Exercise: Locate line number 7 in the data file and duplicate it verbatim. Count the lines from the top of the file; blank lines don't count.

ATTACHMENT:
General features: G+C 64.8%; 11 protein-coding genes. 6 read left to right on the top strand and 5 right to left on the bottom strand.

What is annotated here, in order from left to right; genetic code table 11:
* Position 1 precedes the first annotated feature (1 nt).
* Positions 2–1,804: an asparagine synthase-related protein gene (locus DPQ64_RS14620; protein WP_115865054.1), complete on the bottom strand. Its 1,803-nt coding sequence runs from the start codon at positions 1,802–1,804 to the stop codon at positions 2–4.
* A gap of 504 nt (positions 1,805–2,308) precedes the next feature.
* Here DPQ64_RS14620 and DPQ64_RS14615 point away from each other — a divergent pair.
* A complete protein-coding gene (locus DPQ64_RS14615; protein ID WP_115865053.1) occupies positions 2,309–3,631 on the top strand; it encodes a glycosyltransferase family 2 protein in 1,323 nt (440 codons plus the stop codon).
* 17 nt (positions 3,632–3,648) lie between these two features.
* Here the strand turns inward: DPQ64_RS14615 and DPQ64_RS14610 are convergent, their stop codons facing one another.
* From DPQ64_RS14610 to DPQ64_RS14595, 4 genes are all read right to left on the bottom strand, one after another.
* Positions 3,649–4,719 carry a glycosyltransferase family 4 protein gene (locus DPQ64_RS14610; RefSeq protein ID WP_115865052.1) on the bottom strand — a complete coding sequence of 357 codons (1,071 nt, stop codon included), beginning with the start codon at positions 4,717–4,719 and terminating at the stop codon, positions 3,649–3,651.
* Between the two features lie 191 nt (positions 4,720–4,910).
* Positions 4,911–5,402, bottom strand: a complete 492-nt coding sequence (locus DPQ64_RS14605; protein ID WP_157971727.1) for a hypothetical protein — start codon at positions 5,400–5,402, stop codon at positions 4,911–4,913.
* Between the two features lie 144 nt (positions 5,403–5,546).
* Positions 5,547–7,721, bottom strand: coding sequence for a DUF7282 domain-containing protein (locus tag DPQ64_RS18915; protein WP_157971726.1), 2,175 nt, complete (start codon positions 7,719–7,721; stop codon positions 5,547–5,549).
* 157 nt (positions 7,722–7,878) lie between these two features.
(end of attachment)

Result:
* A complete protein-coding gene (locus DPQ64_RS14615; protein ID WP_115865053.1) occupies positions 2,309–3,631 on the top strand; it encodes a glycosyltransferase family 2 protein in 1,323 nt (440 codons plus the stop codon).